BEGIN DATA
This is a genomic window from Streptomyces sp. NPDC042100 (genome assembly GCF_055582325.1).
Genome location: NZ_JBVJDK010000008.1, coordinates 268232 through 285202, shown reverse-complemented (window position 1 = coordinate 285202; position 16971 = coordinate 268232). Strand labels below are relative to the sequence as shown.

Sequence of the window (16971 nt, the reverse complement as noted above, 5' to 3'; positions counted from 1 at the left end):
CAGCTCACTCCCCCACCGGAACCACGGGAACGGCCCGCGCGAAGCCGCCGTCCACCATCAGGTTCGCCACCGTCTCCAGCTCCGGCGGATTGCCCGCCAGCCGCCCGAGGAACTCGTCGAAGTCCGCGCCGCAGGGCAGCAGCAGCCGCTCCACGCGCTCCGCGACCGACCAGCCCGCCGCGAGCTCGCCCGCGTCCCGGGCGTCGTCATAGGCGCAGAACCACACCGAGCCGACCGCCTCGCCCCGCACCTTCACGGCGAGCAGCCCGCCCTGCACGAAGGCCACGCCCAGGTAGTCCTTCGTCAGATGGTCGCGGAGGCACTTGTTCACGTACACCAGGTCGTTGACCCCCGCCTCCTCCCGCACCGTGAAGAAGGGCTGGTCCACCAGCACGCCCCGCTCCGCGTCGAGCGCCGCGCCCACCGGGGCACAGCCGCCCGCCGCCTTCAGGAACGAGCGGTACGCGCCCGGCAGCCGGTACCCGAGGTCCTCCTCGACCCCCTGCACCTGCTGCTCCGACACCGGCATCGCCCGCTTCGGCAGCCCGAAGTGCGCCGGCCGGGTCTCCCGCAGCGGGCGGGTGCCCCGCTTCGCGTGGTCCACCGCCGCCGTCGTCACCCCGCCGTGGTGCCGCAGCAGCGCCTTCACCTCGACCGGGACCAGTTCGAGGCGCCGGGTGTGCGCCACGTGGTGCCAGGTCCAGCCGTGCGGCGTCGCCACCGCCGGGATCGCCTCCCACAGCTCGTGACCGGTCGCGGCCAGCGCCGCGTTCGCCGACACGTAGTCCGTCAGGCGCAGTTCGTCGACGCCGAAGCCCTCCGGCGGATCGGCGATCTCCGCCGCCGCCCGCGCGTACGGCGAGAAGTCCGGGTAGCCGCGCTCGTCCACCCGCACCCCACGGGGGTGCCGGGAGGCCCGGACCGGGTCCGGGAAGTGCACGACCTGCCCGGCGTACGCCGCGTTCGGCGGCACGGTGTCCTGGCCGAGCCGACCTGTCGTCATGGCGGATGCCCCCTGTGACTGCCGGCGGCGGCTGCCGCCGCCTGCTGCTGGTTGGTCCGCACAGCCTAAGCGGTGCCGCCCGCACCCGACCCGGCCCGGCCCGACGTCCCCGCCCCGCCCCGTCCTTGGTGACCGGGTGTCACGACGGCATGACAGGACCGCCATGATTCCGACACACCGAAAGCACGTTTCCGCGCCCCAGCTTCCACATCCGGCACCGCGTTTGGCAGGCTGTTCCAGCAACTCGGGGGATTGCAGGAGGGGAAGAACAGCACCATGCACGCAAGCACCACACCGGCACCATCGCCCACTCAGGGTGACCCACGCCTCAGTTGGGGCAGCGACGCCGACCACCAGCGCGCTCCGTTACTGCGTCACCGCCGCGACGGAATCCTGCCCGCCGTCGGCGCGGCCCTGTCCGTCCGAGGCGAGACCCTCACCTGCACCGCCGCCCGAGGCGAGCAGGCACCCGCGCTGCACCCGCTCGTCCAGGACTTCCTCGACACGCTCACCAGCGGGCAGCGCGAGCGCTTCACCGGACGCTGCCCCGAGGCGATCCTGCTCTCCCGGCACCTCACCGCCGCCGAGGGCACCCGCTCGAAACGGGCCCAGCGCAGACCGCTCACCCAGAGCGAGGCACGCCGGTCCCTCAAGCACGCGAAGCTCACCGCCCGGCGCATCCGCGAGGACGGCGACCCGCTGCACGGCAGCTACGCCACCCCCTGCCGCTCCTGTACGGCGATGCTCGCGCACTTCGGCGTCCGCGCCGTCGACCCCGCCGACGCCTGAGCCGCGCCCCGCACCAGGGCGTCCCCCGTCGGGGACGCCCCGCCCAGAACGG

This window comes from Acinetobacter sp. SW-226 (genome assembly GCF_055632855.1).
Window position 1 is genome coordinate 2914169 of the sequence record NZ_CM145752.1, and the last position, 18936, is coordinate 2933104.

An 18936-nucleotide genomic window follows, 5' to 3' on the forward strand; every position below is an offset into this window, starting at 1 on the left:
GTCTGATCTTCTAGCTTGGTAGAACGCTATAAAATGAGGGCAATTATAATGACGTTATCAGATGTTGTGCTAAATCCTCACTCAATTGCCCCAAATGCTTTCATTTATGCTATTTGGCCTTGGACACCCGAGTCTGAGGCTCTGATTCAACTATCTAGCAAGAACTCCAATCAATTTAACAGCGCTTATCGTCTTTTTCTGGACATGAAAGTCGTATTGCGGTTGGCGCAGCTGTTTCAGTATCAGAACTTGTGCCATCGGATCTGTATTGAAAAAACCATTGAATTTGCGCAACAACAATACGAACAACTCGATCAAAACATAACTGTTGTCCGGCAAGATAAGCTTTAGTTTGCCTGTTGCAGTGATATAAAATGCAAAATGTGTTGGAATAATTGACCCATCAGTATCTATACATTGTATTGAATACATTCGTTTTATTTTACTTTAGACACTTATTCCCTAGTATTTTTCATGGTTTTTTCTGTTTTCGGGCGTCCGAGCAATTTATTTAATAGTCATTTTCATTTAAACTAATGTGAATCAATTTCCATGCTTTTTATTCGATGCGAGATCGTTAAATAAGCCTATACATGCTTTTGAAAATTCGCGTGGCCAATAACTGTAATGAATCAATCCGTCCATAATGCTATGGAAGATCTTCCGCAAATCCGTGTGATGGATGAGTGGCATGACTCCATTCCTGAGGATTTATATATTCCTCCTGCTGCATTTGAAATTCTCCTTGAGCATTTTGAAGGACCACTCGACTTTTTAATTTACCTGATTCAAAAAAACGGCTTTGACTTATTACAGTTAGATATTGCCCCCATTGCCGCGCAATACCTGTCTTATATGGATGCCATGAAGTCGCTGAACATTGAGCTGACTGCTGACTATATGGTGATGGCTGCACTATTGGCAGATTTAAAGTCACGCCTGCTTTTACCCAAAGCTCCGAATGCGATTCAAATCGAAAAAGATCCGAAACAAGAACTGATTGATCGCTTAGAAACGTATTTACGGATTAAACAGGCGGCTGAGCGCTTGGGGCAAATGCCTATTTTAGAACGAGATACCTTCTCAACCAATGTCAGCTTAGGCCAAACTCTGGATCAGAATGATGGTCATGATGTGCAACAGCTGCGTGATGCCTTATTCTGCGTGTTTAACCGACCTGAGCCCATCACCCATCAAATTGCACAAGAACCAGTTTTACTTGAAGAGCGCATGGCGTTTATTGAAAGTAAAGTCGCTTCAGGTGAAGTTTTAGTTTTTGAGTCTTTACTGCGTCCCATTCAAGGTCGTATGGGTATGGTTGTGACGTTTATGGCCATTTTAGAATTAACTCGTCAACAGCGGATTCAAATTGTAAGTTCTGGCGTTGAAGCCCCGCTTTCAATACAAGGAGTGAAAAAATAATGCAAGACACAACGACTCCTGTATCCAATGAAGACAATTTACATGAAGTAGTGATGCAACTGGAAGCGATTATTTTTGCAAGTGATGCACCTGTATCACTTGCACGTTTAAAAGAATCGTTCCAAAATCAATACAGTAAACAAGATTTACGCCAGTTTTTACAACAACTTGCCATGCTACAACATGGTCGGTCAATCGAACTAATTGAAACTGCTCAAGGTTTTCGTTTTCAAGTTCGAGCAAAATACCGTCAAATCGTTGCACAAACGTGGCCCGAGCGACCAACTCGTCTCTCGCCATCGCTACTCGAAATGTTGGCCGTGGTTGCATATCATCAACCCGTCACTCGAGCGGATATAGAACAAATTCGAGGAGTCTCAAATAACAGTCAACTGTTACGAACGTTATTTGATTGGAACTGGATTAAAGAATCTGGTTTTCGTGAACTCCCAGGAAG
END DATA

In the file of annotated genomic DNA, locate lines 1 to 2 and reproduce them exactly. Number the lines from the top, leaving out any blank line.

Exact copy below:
This is a genomic window from Streptomyces sp. NPDC042100 (genome assembly GCF_055582325.1).
Genome location: NZ_JBVJDK010000008.1, coordinates 268232 through 285202, shown reverse-complemented (window position 1 = coordinate 285202; position 16971 = coordinate 268232). Strand labels below are relative to the sequence as shown.